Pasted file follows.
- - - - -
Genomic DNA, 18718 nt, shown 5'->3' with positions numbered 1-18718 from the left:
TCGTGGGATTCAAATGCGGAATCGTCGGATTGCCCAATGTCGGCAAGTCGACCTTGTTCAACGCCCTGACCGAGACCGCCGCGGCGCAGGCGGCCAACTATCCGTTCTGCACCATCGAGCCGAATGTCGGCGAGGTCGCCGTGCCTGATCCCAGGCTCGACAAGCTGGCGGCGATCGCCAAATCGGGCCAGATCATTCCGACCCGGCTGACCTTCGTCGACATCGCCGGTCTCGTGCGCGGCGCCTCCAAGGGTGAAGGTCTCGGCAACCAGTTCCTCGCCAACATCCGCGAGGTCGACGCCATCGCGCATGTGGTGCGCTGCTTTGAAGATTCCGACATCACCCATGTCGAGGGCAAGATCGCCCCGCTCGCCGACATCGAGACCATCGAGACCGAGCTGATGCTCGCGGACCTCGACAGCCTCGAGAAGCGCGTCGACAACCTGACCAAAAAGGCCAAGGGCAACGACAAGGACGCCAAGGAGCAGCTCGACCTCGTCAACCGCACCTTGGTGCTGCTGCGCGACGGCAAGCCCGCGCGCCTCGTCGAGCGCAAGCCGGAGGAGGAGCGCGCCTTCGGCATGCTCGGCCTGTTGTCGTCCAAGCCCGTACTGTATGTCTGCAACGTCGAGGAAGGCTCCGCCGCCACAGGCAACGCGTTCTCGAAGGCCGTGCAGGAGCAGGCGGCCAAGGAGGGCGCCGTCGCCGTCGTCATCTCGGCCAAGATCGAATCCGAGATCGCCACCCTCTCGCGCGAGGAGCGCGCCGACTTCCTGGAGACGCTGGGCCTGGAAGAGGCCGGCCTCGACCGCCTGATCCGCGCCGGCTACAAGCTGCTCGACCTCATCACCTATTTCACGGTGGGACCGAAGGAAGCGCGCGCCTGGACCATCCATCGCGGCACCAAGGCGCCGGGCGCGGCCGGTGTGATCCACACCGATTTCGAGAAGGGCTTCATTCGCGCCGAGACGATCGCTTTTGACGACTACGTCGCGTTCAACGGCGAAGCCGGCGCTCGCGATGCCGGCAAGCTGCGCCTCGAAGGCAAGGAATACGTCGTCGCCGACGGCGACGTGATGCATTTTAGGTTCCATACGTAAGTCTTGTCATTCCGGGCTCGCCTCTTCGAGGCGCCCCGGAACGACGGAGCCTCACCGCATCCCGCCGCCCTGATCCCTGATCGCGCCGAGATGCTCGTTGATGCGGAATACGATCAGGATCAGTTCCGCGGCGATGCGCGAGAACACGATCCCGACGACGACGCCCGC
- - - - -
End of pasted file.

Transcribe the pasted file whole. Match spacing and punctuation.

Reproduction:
Genomic DNA, 18718 nt, shown 5'->3' with positions numbered 1-18718 from the left:
TCGTGGGATTCAAATGCGGAATCGTCGGATTGCCCAATGTCGGCAAGTCGACCTTGTTCAACGCCCTGACCGAGACCGCCGCGGCGCAGGCGGCCAACTATCCGTTCTGCACCATCGAGCCGAATGTCGGCGAGGTCGCCGTGCCTGATCCCAGGCTCGACAAGCTGGCGGCGATCGCCAAATCGGGCCAGATCATTCCGACCCGGCTGACCTTCGTCGACATCGCCGGTCTCGTGCGCGGCGCCTCCAAGGGTGAAGGTCTCGGCAACCAGTTCCTCGCCAACATCCGCGAGGTCGACGCCATCGCGCATGTGGTGCGCTGCTTTGAAGATTCCGACATCACCCATGTCGAGGGCAAGATCGCCCCGCTCGCCGACATCGAGACCATCGAGACCGAGCTGATGCTCGCGGACCTCGACAGCCTCGAGAAGCGCGTCGACAACCTGACCAAAAAGGCCAAGGGCAACGACAAGGACGCCAAGGAGCAGCTCGACCTCGTCAACCGCACCTTGGTGCTGCTGCGCGACGGCAAGCCCGCGCGCCTCGTCGAGCGCAAGCCGGAGGAGGAGCGCGCCTTCGGCATGCTCGGCCTGTTGTCGTCCAAGCCCGTACTGTATGTCTGCAACGTCGAGGAAGGCTCCGCCGCCACAGGCAACGCGTTCTCGAAGGCCGTGCAGGAGCAGGCGGCCAAGGAGGGCGCCGTCGCCGTCGTCATCTCGGCCAAGATCGAATCCGAGATCGCCACCCTCTCGCGCGAGGAGCGCGCCGACTTCCTGGAGACGCTGGGCCTGGAAGAGGCCGGCCTCGACCGCCTGATCCGCGCCGGCTACAAGCTGCTCGACCTCATCACCTATTTCACGGTGGGACCGAAGGAAGCGCGCGCCTGGACCATCCATCGCGGCACCAAGGCGCCGGGCGCGGCCGGTGTGATCCACACCGATTTCGAGAAGGGCTTCATTCGCGCCGAGACGATCGCTTTTGACGACTACGTCGCGTTCAACGGCGAAGCCGGCGCTCGCGATGCCGGCAAGCTGCGCCTCGAAGGCAAGGAATACGTCGTCGCCGACGGCGACGTGATGCATTTTAGGTTCCATACGTAAGTCTTGTCATTCCGGGCTCGCCTCTTCGAGGCGCCCCGGAACGACGGAGCCTCACCGCATCCCGCCGCCCTGATCCCTGATCGCGCCGAGATGCTCGTTGATGCGGAATACGATCAGGATCAGTTCCGCGGCGATGCGCGAGAACACGATCCCGACGACGACGCCCGC